Back in the 1980s, none of Katherine Martinez’s elementary-school classmates had divorced parents. “At the time, it was just assumed you had Mami and Papi—married—at home,” says Katherine, Peruvian American and now 29. But by the time she became a New York City public-school teacher in 2000, she noticed a drastic change: “The majority of the Latino kids I taught were living in single-parent families.” The reality of the situation? 46 percent of Latino kids are born to unmarried mothers and births out of wedlock are increasing faster among Latinas than any other ethnic group. According to research commissioned by the Committee on Population (CPOP), Latinas are now living with their boyfriends more frequently than non-Hispanic whites or blacks.
Such changes and others will affect every aspect of Latino life and—as our population grows—every part of American life. In this series we examine some of the major shifts and trends occurring with Latino families today:
We’re Going It Alone
Almost one in four Latino families are currently headed by a single woman. The rate of births out of wedlock rose for all Latinos in the ‘80s and ‘90s, The reason? Experts believe there are three:
First, Latinas are working outside home more and attending college at higher rates than ever, giving them the economic independence to leave—or never enter—an unhappy marriage. “If I had gotten pregnant in another era, I definitely would’ve felt pressure to marry the father,” says Edith Gonzalez, 28, a single mother in Arcadia, California.
A second reason for the jump in out-of-wedlock births: new attitudes among Latino men, namely a decline in social pressure to marry a woman they’ve gotten pregnant. “Among the younger generation, the old way of thinking is gone—they actually see it as more normal not to marry,” says Ramiro Valle, 39, Mexican and a divorced father of two boys, 11 and 14, in Queens, New York. In contrast, when Ramiro got a casual girlfriend pregnant 14 years ago, “it never occurred to me not to marry her, even though I didn’t love her,” he says.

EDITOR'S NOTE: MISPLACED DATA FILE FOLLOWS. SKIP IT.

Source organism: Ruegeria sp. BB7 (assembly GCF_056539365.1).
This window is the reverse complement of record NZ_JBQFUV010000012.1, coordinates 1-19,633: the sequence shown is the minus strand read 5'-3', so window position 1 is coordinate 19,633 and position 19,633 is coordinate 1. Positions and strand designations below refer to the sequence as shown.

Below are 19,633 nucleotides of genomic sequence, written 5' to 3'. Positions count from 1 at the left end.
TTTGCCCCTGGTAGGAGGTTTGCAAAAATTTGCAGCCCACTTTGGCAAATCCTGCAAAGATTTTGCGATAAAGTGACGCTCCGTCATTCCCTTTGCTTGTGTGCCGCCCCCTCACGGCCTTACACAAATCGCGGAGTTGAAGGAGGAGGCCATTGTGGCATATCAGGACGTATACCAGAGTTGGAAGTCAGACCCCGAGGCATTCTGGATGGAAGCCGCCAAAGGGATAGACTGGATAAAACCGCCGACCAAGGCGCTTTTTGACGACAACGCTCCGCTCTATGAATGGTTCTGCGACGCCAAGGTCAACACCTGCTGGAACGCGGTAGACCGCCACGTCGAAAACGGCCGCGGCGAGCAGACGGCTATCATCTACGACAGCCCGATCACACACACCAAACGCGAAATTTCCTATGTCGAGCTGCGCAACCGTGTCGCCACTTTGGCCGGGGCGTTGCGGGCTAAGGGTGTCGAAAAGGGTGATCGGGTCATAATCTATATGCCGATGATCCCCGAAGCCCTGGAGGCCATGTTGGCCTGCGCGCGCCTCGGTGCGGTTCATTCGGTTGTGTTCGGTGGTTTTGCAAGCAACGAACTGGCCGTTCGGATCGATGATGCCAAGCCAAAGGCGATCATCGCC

The third factor? Sociologists believe some of the rise in single-parent families is due to old-school Latino males struggling to accept new gender roles within the family. Bureau of Labor Statistics figures show that Latino men earn the lowest wage among all men, and Latino male and female average wages are the most equal of any ethnic group. “If the male was raised to be the primary breadwinner, this is upsetting,” says Abdín Noboa Ríos, Ph.D, president of a Washington, D.C., consulting firm specializing in Latino issues. This could account for the fact that in our community, one out of every three first marriages ends in divorce within 10 years.
Whatever the cause for the single status, there’s no doubt that mothers going it alone face greater challenges—and children often suffer for it. In 2004, just under 46 percent of Latino children in single-mom households lived in poverty, compared to just 17 percent of Latino kids in married, two-parent homes.
Still, studies show that children raised in peaceful single-parent homes may be healthier emotionally than those growing up with two parents who argue frequently, so this trend has a positive side. “I never regret the decision I made because I know I saved myself a lot of fighting,” Edith says. “Even though it’s hard sometimes, it’s good to be able to say, ‘I dated you, this happened, but I’m not stuck with you for the rest of my life.”